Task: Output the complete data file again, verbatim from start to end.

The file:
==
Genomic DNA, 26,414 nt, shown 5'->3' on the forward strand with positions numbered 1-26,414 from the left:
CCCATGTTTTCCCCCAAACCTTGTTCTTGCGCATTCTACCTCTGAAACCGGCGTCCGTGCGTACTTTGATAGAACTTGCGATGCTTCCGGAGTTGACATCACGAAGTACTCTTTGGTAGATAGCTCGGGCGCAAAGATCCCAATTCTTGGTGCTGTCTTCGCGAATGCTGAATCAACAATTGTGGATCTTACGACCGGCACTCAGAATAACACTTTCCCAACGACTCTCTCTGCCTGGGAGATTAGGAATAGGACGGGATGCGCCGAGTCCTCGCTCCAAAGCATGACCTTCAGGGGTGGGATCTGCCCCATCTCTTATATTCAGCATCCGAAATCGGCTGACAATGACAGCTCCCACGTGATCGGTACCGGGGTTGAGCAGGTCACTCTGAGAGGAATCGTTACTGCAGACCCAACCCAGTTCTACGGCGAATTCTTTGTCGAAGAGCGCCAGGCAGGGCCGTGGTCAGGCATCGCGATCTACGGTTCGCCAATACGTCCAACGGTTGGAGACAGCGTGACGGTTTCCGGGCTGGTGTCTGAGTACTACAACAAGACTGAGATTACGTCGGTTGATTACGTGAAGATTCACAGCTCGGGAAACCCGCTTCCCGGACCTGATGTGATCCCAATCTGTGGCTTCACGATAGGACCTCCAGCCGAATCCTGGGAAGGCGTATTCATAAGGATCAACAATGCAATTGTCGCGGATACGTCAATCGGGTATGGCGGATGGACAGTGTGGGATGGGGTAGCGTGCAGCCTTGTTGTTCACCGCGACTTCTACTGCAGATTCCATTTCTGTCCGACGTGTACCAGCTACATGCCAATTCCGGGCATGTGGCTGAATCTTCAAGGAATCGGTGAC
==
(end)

Genomic DNA, 26,414 nt, shown 5'->3' on the forward strand with positions numbered 1-26,414 from the left:
CCCATGTTTTCCCCCAAACCTTGTTCTTGCGCATTCTACCTCTGAAACCGGCGTCCGTGCGTACTTTGATAGAACTTGCGATGCTTCCGGAGTTGACATCACGAAGTACTCTTTGGTAGATAGCTCGGGCGCAAAGATCCCAATTCTTGGTGCTGTCTTCGCGAATGCTGAATCAACAATTGTGGATCTTACGACCGGCACTCAGAATAACACTTTCCCAACGACTCTCTCTGCCTGGGAGATTAGGAATAGGACGGGATGCGCCGAGTCCTCGCTCCAAAGCATGACCTTCAGGGGTGGGATCTGCCCCATCTCTTATATTCAGCATCCGAAATCGGCTGACAATGACAGCTCCCACGTGATCGGTACCGGGGTTGAGCAGGTCACTCTGAGAGGAATCGTTACTGCAGACCCAACCCAGTTCTACGGCGAATTCTTTGTCGAAGAGCGCCAGGCAGGGCCGTGGTCAGGCATCGCGATCTACGGTTCGCCAATACGTCCAACGGTTGGAGACAGCGTGACGGTTTCCGGGCTGGTGTCTGAGTACTACAACAAGACTGAGATTACGTCGGTTGATTACGTGAAGATTCACAGCTCGGGAAACCCGCTTCCCGGACCTGATGTGATCCCAATCTGTGGCTTCACGATAGGACCTCCAGCCGAATCCTGGGAAGGCGTATTCATAAGGATCAACAATGCAATTGTCGCGGATACGTCAATCGGGTATGGCGGATGGACAGTGTGGGATGGGGTAGCGTGCAGCCTTGTTGTTCACCGCGACTTCTACTGCAGATTCCATTTCTGTCCGACGTGTACCAGCTACATGCCAATTCCGGGCATGTGGCTGAATCTTCAAGGAATCGGTGAC